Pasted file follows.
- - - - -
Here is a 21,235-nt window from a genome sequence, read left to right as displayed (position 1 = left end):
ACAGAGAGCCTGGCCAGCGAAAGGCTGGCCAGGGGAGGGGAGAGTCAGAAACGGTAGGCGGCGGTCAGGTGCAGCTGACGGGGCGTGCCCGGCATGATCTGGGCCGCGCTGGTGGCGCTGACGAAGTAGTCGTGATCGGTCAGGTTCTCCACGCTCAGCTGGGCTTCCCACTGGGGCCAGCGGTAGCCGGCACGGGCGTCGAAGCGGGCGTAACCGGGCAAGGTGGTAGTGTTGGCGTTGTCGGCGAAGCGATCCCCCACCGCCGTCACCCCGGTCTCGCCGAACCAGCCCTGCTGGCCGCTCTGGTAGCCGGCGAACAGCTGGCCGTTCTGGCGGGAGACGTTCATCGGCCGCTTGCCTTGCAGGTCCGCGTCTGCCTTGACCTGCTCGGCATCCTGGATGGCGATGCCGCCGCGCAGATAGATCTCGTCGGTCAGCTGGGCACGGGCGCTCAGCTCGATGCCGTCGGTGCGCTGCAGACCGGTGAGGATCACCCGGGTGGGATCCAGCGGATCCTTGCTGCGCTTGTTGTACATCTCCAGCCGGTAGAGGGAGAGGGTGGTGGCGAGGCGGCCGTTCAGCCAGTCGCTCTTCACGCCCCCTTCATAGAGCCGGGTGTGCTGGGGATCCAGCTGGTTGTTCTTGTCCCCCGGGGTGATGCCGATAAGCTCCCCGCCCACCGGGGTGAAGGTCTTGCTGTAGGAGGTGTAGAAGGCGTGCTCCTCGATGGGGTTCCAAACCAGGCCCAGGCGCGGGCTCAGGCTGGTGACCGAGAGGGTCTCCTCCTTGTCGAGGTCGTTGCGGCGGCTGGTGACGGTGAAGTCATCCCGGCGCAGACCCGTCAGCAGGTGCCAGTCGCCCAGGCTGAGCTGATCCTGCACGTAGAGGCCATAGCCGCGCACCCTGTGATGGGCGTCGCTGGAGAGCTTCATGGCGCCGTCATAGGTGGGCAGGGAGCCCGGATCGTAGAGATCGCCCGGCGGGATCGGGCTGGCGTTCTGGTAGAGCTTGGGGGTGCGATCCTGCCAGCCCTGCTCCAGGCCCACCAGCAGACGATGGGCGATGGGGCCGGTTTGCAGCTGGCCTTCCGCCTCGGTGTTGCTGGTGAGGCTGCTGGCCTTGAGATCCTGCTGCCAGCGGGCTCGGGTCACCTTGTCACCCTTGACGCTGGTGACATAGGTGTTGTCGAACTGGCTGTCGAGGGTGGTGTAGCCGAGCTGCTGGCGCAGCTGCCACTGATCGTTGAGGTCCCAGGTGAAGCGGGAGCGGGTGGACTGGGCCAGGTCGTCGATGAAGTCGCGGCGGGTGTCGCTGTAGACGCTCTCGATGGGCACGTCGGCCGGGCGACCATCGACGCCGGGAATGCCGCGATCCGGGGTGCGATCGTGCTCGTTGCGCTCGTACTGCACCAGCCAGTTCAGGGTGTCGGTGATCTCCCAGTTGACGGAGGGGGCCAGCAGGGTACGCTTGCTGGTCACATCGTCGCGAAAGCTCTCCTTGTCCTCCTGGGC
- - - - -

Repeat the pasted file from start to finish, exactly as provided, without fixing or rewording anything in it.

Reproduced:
Here is a 21,235-nt window from a genome sequence, read left to right as displayed (position 1 = left end):
ACAGAGAGCCTGGCCAGCGAAAGGCTGGCCAGGGGAGGGGAGAGTCAGAAACGGTAGGCGGCGGTCAGGTGCAGCTGACGGGGCGTGCCCGGCATGATCTGGGCCGCGCTGGTGGCGCTGACGAAGTAGTCGTGATCGGTCAGGTTCTCCACGCTCAGCTGGGCTTCCCACTGGGGCCAGCGGTAGCCGGCACGGGCGTCGAAGCGGGCGTAACCGGGCAAGGTGGTAGTGTTGGCGTTGTCGGCGAAGCGATCCCCCACCGCCGTCACCCCGGTCTCGCCGAACCAGCCCTGCTGGCCGCTCTGGTAGCCGGCGAACAGCTGGCCGTTCTGGCGGGAGACGTTCATCGGCCGCTTGCCTTGCAGGTCCGCGTCTGCCTTGACCTGCTCGGCATCCTGGATGGCGATGCCGCCGCGCAGATAGATCTCGTCGGTCAGCTGGGCACGGGCGCTCAGCTCGATGCCGTCGGTGCGCTGCAGACCGGTGAGGATCACCCGGGTGGGATCCAGCGGATCCTTGCTGCGCTTGTTGTACATCTCCAGCCGGTAGAGGGAGAGGGTGGTGGCGAGGCGGCCGTTCAGCCAGTCGCTCTTCACGCCCCCTTCATAGAGCCGGGTGTGCTGGGGATCCAGCTGGTTGTTCTTGTCCCCCGGGGTGATGCCGATAAGCTCCCCGCCCACCGGGGTGAAGGTCTTGCTGTAGGAGGTGTAGAAGGCGTGCTCCTCGATGGGGTTCCAAACCAGGCCCAGGCGCGGGCTCAGGCTGGTGACCGAGAGGGTCTCCTCCTTGTCGAGGTCGTTGCGGCGGCTGGTGACGGTGAAGTCATCCCGGCGCAGACCCGTCAGCAGGTGCCAGTCGCCCAGGCTGAGCTGATCCTGCACGTAGAGGCCATAGCCGCGCACCCTGTGATGGGCGTCGCTGGAGAGCTTCATGGCGCCGTCATAGGTGGGCAGGGAGCCCGGATCGTAGAGATCGCCCGGCGGGATCGGGCTGGCGTTCTGGTAGAGCTTGGGGGTGCGATCCTGCCAGCCCTGCTCCAGGCCCACCAGCAGACGATGGGCGATGGGGCCGGTTTGCAGCTGGCCTTCCGCCTCGGTGTTGCTGGTGAGGCTGCTGGCCTTGAGATCCTGCTGCCAGCGGGCTCGGGTCACCTTGTCACCCTTGACGCTGGTGACATAGGTGTTGTCGAACTGGCTGTCGAGGGTGGTGTAGCCGAGCTGCTGGCGCAGCTGCCACTGATCGTTGAGGTCCCAGGTGAAGCGGGAGCGGGTGGACTGGGCCAGGTCGTCGATGAAGTCGCGGCGGGTGTCGCTGTAGACGCTCTCGATGGGCACGTCGGCCGGGCGACCATCGACGCCGGGAATGCCGCGATCCGGGGTGCGATCGTGCTCGTTGCGCTCGTACTGCACCAGCCAGTTCAGGGTGTCGGTGATCTCCCAGTTGACGGAGGGGGCCAGCAGGGTACGCTTGCTGGTCACATCGTCGCGAAAGCTCTCCTTGTCCTCCTGGGC